FCI Abattoir requirements

Abattoirs will have to decide what FCI they require from their suppliers for their own records and also to comply with the legislation. These details are only needed once, although will have to be updated if production system, health status and management methods change on supplier farms.

The FCI received with every batch of pigs sent for slaughter actually encompasses much of the data already required by many UK abattoirs for pig processing. However, any additional details should enhance traceability, the farm-to-fork philosophy and customers' demands for safe healthy meat.

When to deliver FCI

FCI information can be submitted either prior to the pigs being sent for slaughter or with the consignment itself. It is for the abattoir receiving the pigs to decide when they wish to receive FCI information. Abattoirs may wish to receive the FCI in advance to help them plan their slaughter schedule for the day.

It's important to note that this new FCI procedure does not supersede any other legal documentation for the transport and/or handling of pigs for slaughter. Producer must still complete and submit AML2 forms as they are a legal requirement for animal disease control purposes.

However, the FCI form will replace the documentation usually required for casualty slaughter. The FCI form contains all the relevant information required to dispatch theses pigs.

ID for treated pigs?

Abattoirs will have a data base detailing the production systems and health status of supplier farms

Pigs that have received mediation within their final 28 days will not require specific identification. However, casualty pigs will have to be marked as such within the load.

Providing AML2 form and any medicine records for pigs that have been treated in the past 28 days is not be sufficient under new EU Hygiene Regulations.

Abattoirs have to be satisfied that the information pig producers send prior to or with their consignment of pigs fulfils all the FCI requirements and also satisfies their own information needs - that will be the law come 1 January 2008.

The Food Standards Agency (FSA) has produced draft guidance on FCI which has been sent to abattoirs. Further details and advice is also available from BPEX and NPA websites.

Fortunately, the FSA has listened to the industry's concerns and has recognised the practical difficulties of providing inspection reports for previous consignments in some circumstances. It has decided not to apply this requirement for now. It will reconsider this matter later when the new MHS system for collecting and reporting inspection results is operating smoothly. FSA will also issue revised draft guidance on FCI.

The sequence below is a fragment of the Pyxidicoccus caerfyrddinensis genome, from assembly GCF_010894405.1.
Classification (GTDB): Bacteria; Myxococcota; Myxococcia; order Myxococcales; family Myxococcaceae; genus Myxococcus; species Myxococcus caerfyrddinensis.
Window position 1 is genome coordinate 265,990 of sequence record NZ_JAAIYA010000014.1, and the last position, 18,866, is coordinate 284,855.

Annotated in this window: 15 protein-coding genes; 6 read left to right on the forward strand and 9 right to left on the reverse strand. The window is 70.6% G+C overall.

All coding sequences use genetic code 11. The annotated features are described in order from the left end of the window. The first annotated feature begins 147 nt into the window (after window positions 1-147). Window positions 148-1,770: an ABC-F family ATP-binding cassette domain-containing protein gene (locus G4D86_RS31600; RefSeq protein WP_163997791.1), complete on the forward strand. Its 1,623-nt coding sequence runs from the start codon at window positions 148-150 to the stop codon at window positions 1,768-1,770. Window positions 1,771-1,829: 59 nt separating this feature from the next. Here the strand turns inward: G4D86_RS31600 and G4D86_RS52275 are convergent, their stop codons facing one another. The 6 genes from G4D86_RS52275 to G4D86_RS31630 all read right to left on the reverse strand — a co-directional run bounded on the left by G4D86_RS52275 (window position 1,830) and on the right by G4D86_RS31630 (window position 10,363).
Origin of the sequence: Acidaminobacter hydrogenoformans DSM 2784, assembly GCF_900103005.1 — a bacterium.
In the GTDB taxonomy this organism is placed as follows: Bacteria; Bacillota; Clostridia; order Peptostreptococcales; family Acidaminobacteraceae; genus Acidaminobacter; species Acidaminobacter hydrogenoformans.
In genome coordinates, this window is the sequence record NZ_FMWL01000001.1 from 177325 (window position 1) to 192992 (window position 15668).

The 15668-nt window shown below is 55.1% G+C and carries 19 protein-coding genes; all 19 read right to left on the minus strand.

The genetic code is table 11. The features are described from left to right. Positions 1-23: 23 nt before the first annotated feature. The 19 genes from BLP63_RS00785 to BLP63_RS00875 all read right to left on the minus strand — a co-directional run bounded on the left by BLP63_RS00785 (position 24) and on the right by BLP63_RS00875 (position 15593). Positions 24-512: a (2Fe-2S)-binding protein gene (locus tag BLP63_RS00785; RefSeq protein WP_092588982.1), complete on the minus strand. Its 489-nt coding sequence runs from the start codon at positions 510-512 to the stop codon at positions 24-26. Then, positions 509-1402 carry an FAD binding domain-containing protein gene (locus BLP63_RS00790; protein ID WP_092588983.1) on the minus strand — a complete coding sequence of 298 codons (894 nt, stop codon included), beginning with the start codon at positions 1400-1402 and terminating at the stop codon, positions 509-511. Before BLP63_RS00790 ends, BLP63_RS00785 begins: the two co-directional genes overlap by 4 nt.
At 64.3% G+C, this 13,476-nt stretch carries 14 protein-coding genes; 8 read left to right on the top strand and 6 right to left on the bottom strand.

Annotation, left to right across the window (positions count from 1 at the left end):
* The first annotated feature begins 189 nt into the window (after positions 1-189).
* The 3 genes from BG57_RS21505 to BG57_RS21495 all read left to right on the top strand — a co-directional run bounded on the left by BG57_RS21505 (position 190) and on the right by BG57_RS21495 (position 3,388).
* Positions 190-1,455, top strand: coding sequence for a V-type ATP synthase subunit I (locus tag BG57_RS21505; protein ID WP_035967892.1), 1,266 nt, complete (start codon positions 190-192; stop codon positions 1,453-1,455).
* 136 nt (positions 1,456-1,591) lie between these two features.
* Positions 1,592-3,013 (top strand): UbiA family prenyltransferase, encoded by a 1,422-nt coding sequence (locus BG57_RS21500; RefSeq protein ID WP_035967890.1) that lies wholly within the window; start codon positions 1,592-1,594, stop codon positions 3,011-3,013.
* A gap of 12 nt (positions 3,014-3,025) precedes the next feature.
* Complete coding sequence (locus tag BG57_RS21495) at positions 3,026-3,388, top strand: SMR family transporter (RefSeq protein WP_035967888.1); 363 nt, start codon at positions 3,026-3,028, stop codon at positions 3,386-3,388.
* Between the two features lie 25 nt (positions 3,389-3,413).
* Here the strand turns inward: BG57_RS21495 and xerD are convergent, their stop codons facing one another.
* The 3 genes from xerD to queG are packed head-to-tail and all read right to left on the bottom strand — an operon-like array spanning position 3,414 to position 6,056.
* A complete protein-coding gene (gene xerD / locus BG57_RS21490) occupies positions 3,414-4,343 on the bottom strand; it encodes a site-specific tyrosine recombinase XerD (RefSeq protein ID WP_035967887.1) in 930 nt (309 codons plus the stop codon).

Other outlets

For producers who sell their pigs via a market or collection centre, FSA's practical advice is for markets and abattoirs to co-operate with suppliers (producers) and regular buyers to establish FCI links.

For producers selling pigs via a market, where the destination abattoir is unknown or where the pigs are split into different groups and moved to separate abattoirs, the best advice is to send a single FCI form with the pigs to the market, leaving the consignment number and destination abattoir blank. The auctioneer can then complete the detail regarding destination abattoirs, number of pigs etc as they are sold.

FCI forms can be obtained from abattoir - paper or electronic versions - although producers can use their own, providing they are approved by the abattoir

BPEX also offers an online service where forms and advice may be downloaded at The internet service also allows producers to send FCI information to their abattoirs and receive MHS condemnation results within 48 hours of slaughter. The system links to various databases and users only have to point and click to submit FCI information rather than having to fill out documents by hand.

If producers register with the BPEX online service, then the information about individuals businesses - eg. name, address, vet etc - only has to be completed once. The information is stored and downloaded with every consignment FCI produced. It's a great time saver says BPEX.

For those that are already members of the Quality Assured Pig Scheme the herd/farm assurance number and post code is all that need to be inputted. All other business details are automatically updated.

Data access